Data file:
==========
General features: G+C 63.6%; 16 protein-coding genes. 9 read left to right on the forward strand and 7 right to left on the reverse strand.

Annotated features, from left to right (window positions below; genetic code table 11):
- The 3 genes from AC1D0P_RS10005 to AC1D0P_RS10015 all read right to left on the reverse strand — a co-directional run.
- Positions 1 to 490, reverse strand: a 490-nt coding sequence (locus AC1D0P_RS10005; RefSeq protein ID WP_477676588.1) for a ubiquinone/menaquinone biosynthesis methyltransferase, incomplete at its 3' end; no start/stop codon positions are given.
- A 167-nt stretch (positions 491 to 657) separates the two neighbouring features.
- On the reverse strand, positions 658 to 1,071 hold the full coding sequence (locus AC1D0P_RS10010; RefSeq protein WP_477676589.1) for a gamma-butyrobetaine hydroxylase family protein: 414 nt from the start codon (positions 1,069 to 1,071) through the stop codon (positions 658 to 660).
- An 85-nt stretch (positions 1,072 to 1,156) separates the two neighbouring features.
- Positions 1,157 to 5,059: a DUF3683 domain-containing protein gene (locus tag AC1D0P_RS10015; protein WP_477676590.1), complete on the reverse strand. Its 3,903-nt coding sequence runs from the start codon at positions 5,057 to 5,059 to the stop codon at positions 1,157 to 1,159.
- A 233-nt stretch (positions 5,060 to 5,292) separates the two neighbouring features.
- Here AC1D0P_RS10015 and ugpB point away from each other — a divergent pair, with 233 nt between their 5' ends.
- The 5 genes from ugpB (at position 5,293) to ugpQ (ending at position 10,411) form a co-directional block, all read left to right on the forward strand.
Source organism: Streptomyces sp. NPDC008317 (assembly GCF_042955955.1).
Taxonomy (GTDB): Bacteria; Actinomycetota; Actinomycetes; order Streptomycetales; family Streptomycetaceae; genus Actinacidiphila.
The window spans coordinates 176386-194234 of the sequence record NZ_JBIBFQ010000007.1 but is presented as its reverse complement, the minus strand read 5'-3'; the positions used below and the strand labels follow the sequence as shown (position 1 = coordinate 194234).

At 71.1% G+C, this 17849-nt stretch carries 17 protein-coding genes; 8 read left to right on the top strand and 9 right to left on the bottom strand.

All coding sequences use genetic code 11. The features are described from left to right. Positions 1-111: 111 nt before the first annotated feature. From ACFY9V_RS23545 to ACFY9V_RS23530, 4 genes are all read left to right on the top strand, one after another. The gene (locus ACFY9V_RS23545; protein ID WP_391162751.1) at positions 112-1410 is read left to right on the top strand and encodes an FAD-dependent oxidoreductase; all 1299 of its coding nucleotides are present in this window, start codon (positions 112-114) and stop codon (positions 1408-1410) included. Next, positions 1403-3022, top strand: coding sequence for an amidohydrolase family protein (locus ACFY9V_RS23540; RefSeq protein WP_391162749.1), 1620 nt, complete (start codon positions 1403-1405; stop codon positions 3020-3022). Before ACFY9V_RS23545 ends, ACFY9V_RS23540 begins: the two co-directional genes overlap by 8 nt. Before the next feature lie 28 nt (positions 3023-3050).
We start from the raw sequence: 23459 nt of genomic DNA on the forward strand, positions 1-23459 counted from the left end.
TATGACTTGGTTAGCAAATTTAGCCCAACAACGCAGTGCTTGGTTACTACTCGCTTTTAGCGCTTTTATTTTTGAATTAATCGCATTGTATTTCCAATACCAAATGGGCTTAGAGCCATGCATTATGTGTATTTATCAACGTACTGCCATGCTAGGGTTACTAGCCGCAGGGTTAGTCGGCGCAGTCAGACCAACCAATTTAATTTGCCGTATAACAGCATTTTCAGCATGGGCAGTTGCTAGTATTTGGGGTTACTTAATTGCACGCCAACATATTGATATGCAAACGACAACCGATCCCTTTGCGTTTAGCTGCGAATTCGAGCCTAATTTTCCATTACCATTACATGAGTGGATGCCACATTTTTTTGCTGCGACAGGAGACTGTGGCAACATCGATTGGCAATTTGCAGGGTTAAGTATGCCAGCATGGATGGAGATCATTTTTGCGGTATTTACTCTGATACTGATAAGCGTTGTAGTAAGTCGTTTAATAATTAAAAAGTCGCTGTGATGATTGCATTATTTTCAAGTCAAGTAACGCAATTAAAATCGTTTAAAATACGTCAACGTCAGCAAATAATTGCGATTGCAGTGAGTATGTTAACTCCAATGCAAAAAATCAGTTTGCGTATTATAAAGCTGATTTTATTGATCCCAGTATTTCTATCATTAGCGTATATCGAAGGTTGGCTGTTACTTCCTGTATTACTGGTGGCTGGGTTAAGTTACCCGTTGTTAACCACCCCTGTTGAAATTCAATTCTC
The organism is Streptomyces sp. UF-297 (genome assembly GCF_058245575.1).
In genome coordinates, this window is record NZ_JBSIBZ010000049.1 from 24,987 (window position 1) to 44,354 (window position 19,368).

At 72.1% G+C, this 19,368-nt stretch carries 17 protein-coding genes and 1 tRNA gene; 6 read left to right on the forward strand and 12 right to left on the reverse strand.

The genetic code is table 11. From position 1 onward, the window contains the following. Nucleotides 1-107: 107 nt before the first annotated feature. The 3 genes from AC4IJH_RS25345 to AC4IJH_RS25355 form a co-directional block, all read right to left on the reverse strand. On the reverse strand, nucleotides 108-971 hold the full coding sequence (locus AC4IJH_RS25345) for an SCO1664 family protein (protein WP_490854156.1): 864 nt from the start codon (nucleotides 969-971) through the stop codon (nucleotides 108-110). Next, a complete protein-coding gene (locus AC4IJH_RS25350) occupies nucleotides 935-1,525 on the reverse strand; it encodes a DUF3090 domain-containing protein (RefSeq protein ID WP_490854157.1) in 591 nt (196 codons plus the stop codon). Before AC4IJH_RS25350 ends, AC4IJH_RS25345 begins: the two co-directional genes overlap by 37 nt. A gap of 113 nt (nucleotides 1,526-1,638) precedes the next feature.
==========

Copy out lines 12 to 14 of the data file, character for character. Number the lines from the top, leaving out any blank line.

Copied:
Source organism: Streptomyces sp. NPDC008317 (assembly GCF_042955955.1).
Taxonomy (GTDB): Bacteria; Actinomycetota; Actinomycetes; order Streptomycetales; family Streptomycetaceae; genus Actinacidiphila.
The window spans coordinates 176386-194234 of the sequence record NZ_JBIBFQ010000007.1 but is presented as its reverse complement, the minus strand read 5'-3'; the positions used below and the strand labels follow the sequence as shown (position 1 = coordinate 194234).